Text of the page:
internet safety during COVID-19
are video visits with a doctor safe?
Online safety is always a concern for anyone who accesses the internet for any reason.
Recently, with the massive shift of people from offices/schools to home during COVID-19 shelter-in-place, we are relying on the internet even more for daily activities like working, completing school work, and connecting with friends, family and our communities.
Malicious actors (people with bad intent) are taking advantage of this significant dependence on the internet during the COVID-19 pandemic. They are sending more phishing emails that look realistic, generating fake websites to steal your information, and installing ransomware that hijacks access to personal or business data during this critical time.
Are video visits with Dayton Children’s safe?
Yes. Here are some ways that we ensure video visits are confidential and safe for our families and staff:
- Most of the concerns have been with a free version of Zoom, which allows for public meetings without passwords. We do not use that version.
- All of our video visits are given a unique meeting ID and password, and that information only goes to participants on the invitation.
- Our care team monitors who joins the call, so only those who should be included are admitted in.
- Our video visits are not recorded, allowing you to speak with your care team in a confidential and private environment.
Our team is continuing to monitor any issues, and is adjusting our policy as needed to ensure that your video visit is safe and confidential.
How can I make sure I'm engaging in a safe video call?
With the recent boom of video calling, many of the vendors have added additional security measures to protect their users from malicious actors (people with bad intent). There are a few things we can do to make sure our calls are safe:
- Use video calling software from companies you have heard of and trust.
- Don’t post the link to your meetings on social media. Anyone with a link has the potential to enter your call.
- Familiarize yourself with the settings and features so you understand how to protect your virtual space.
- If you have questions, don’t be afraid to look at recommended settings online for your video calling software.
What kinds of technology are vulnerable (email, video calls, etc.) and how can I protect my information online?
All technology is vulnerable. Some are just easier to exploit than others. Important things you can do to safeguard the technology you use are:
- Keep the devices up-to-date with software updates.
- Set a password or PIN for your devices.
- If there is a default password on your device, change it.
- Backup any important information from your devices.
- Set up two-factor, or multi-factor, authentication on any account or device available, such as personal email accounts and/or online banking and credit card websites.
How can I tell if an email is safe?
Be suspicious of any emails you receive from people you don’t already know. Also, ask yourself the following questions:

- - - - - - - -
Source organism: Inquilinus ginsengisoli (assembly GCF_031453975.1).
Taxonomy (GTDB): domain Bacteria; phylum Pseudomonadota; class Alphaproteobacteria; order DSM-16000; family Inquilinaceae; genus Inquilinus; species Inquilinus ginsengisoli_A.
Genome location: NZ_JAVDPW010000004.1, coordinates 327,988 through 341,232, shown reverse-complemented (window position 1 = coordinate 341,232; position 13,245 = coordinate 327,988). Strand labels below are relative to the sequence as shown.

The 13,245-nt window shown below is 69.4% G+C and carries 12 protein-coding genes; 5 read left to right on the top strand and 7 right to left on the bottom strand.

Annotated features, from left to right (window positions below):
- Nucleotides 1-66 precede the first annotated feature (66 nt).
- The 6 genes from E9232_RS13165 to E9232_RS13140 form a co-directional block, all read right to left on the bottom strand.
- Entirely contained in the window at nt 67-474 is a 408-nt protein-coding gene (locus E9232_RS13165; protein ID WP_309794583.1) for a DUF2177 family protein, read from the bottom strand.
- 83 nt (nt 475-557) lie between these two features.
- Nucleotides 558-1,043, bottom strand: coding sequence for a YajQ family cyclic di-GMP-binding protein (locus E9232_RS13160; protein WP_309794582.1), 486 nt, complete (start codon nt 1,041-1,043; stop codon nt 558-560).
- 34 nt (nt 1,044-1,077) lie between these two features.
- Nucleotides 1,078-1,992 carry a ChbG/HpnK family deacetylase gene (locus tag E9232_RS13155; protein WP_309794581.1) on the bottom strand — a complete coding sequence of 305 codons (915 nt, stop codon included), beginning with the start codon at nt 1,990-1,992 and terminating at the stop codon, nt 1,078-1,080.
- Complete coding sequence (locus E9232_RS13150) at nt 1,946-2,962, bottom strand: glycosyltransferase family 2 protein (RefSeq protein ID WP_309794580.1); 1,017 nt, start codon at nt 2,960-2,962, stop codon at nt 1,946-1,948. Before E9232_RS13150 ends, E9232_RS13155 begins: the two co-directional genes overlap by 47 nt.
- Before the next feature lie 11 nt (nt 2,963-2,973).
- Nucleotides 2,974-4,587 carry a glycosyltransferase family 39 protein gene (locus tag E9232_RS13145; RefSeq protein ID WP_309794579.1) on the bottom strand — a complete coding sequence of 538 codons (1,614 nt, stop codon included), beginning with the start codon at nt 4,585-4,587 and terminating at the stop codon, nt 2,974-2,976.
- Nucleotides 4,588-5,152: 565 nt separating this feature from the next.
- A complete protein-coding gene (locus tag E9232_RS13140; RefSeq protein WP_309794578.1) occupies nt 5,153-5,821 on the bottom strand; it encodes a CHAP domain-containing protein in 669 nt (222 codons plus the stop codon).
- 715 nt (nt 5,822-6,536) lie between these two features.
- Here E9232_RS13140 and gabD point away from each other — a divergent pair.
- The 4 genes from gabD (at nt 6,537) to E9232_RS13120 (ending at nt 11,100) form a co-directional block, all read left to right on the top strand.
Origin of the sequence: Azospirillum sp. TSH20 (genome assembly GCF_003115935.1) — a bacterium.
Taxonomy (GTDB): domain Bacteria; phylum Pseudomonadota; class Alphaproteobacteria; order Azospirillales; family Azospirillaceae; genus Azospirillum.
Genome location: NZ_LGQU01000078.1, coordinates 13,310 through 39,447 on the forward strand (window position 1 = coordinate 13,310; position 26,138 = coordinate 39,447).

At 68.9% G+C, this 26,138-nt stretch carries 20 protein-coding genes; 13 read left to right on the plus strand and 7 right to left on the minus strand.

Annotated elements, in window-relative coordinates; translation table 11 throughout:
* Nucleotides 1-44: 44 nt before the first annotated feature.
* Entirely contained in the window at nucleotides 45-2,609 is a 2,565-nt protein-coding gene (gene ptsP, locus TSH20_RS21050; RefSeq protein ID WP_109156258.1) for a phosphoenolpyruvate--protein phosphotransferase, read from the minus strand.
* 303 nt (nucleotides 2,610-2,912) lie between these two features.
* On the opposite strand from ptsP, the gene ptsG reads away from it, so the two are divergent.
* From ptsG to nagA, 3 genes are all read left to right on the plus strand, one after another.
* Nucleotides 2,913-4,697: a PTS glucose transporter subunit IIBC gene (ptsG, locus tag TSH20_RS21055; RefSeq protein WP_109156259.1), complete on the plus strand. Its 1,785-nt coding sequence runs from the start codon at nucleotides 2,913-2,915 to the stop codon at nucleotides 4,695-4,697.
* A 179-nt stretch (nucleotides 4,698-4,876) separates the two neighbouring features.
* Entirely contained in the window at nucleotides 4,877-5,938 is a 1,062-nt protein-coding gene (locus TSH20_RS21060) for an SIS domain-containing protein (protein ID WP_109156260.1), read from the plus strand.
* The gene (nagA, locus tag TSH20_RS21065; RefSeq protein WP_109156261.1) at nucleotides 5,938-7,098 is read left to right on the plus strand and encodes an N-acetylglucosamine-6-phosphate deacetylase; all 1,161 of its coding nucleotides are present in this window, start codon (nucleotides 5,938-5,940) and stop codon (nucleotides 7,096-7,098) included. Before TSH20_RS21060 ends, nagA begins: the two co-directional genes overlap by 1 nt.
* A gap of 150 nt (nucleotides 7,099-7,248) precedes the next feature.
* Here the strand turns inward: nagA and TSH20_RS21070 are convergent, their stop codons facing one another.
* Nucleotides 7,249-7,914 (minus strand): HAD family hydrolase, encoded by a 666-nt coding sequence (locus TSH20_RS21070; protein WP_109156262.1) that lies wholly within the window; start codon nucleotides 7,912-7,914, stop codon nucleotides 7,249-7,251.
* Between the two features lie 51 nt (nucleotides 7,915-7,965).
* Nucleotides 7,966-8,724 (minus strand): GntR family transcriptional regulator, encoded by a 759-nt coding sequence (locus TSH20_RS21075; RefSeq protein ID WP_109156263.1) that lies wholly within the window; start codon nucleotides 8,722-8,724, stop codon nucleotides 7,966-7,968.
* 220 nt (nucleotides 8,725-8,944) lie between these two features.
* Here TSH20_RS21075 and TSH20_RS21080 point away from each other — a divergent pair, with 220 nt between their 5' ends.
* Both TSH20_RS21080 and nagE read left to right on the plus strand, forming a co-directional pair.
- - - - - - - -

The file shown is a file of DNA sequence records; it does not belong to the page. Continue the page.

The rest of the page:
- Was I expecting this email?
- Was I expecting it from this person?
- Are they trying to force me into making a quick decision by giving me a short time frame? An example we often see is: “The offer will expire in 24 hours.”
- If there is a link in the email, and you are on a computer, you can hover your pointer over the link to see if the “pop-up box” hyperlink address is for the correct website.
- If there is a link in the email, and you are on a mobile device, hold your finger over the link to see a preview of the webpage hyperlink that will open up to display the actual destination. Does the link go where the email says it should?
- Click on the sender’s email address and see if it really is from that person or if it is an unusual email address that does not match the sender’s name.
Where should I get any up-to-date information about COVID-19 and my community?
You should only go to sources you trust. That can be the Dayton Children’s website, a news agency’s website you are familiar with, or a local/national government website. One tactic malicious actors use is posting misinformation on the internet to look enticing enough for you to click on it. Once you click on the link, the malicious actors could ask you for confidential information to view the story, or possibly install a virus on your computer.
What should I do if I think I clicked on a phishing email or I entered sensitive information into a website?
First, don’t panic. If you entered a username and password, go and change your password immediately. If you have not already setup two-factor or multi-factor authentication on your important login pages, such as bank/credit card websites or personal email accounts, set it up as soon as you can. After you’ve changed your password and setup additional authentication, continue to monitor your online accounts closely for anything that looks out of the ordinary. If you notice anything, report it to that company immediately.